Donna provided her service in a timely, professional manner and allowed me to give approval on the final press release. If you have qualms about handling your own media release, contact Donna – she’s an expert!"
Beth Bence Reinke, author ~ http://www.bethbencereinke.com/
January 14, 2010
"I just wanted to tell you how much I appreciate your work on my press release. Creating a new organization involves so many details; it was such a relief to turn a task over to someone else. And you did a wonderful job! I love the energy you created with just a few lines. You're a true writer. I am going to recommend you to anyone who needs help with media releases.
Thanks again for making my life a lot easier."
December 9, 2009
"Working with Donna McDine was simply terrific! She was very knowledgeable and knew just the right questions to ask to present the most efficient and effective press release. Never having written a press release myself, I appreciated this very much. She kept me informed every step of the way and allowed me final approval of the press release prior to submitting it. Her price is extremely reasonable and easily affordable, even in this economic climate. She made the process seamlessly easy for me by also submitting the press releases to several different marketing services. As a result of her hard work, I have seen a significant jump in the traffic this week to my website. I highly recommend her services for anyone looking for an inexpensive and knowledgeable person to draft their press releases. I will definitely work with Donna again in the future."
Award-winning Children's author of the Penny and Rio series
November 20, 2009
“Donna McDine knows her craft very well. I am extremely pleased with the media release she wrote to help promote my new blog. What really stood out is her ability to write a very succinct media release covering all the pertinent information. Her media release is an attention grabber. If you are looking for quality work, I highly recommend Donna McDine. If you have any questions feel free to email me at: firstname.lastname@example.org. I will be more than happy to answer any questions.”
You’re reading this right now, so you must be able to navigate your way onto a website. But what if that’s the extent of your technical abilities? Does the idea of having to become social media savvy make your brain hurt? Does there seem to be too much to learn and not enough time to do it and work on your novel at the same time?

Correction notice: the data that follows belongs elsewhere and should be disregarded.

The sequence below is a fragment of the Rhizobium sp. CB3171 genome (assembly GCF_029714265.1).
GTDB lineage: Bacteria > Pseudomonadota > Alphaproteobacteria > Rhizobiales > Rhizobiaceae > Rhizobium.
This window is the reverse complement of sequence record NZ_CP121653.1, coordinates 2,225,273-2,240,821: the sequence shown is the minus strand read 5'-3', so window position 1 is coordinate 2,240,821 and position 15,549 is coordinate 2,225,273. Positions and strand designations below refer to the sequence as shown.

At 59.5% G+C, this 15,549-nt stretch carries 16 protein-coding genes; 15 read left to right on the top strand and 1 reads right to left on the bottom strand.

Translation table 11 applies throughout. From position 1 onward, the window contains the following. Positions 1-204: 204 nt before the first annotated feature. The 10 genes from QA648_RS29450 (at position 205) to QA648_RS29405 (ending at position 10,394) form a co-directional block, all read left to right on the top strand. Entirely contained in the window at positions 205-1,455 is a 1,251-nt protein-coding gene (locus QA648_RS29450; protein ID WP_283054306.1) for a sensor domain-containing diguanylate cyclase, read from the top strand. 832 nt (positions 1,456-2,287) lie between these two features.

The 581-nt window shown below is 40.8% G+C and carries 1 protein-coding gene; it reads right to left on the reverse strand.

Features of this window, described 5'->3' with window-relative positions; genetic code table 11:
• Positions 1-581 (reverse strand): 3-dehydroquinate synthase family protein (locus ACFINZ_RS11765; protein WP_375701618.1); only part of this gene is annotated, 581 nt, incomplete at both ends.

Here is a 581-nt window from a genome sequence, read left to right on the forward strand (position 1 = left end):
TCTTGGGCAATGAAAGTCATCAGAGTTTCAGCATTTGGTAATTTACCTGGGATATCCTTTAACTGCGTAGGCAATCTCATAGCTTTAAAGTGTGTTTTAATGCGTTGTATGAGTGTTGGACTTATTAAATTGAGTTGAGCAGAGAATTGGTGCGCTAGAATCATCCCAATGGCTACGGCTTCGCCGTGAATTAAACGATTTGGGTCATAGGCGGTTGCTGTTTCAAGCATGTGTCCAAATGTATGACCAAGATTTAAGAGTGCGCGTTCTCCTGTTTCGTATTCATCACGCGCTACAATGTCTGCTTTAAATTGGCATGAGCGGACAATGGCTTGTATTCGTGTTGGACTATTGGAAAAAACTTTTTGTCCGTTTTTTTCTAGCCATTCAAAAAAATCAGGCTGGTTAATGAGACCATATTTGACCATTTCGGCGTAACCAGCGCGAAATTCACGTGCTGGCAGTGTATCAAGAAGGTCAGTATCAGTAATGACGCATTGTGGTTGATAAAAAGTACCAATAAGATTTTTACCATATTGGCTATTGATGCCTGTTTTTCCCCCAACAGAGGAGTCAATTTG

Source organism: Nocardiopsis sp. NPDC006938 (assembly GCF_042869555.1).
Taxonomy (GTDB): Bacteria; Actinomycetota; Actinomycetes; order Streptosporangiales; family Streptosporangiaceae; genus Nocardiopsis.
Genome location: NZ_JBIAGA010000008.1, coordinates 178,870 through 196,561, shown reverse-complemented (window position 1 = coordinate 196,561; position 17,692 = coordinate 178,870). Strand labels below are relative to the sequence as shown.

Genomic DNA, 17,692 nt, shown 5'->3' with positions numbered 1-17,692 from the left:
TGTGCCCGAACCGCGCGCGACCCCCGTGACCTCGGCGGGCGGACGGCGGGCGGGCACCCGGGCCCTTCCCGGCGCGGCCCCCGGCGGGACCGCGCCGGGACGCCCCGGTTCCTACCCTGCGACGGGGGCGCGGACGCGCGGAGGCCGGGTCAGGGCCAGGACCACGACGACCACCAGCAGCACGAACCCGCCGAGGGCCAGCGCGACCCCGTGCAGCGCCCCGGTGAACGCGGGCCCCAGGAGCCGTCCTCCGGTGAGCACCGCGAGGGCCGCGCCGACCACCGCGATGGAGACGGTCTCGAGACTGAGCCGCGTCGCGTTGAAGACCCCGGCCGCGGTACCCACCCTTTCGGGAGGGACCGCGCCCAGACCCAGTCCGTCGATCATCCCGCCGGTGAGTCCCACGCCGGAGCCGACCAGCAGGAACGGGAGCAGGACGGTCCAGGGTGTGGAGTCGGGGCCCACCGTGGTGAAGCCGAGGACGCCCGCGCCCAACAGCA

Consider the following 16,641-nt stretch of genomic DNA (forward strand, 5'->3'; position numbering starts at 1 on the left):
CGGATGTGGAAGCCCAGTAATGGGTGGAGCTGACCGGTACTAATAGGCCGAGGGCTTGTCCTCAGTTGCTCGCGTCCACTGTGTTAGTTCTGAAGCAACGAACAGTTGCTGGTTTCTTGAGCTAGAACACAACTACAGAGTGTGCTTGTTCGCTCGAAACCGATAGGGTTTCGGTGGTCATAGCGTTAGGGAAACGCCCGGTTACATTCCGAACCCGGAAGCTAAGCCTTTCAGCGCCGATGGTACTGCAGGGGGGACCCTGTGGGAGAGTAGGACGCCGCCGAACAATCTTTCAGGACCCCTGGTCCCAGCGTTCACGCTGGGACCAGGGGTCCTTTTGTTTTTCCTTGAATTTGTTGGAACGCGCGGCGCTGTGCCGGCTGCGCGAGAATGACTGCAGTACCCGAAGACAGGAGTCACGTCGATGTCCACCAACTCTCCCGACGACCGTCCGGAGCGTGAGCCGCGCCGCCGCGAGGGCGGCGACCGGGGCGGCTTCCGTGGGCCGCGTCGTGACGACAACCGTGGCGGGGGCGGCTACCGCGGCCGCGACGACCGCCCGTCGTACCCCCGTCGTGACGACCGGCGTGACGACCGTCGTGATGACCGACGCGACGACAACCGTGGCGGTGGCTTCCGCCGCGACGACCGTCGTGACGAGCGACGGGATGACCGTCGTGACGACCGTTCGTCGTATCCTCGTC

We’ve all heard that as debut authors, we have to become part of the social networking / new media environment, and every agent and publisher will expect it. To some, this is an exciting frontier . . . and to others, it’s a frightening abyss. I’m pretty savvy myself, but I have had many, many moments of complete overwhelm.
If you feel dizzy just thinking about it, you’re not alone.
There are plenty of resources online for the soon-to-be-published author who needs tips and advice. But, for those of us who like the comfort of a book in our hands, BookLife: Strategies and Survival Tips for the 21st Century Writer by Jeff Vandermeer is a great companion guide.
Jeff is not only a social media expert, he’s also a writer of many genres, including fiction, so he can sympathize.
For those of us who do go into overwhelm, he’s got a section in Chapter One called “How Am I Possibly Going to Keep Up With All of This?!” That’s what I kept asking myself! One thing I learned, with immediate relief, is that I don’t have to do it all. I seriously thought I was behind the times if I wasn’t on MySpace. But MySpace has never appealed to me, so I avoided it. Now, I don't even worry about it. There are PLENTY of other avenues. I can pick and choose the ones best suited to me and my personality.
“Sometimes an opportunity is an opportunity – and sometimes it’s just a distraction or even a trap.”
Jeff’s book covers:
Creating and Managing Your Goals
Choosing Your Platforms
Effective and Ineffective Approaches to Blogging
Managing Your Involvement
Dealing with Agents and Publishers
Understanding Creative PR, PR Tools, and PR Planning
Leveraging Your Ideas
Maintaining Your Booklife
Living Your Booklife (finding inspiration, work schedule, habit vs. process, etc)
Protecting Your Booklife (rejection, despair, envy, etc)
And Much More.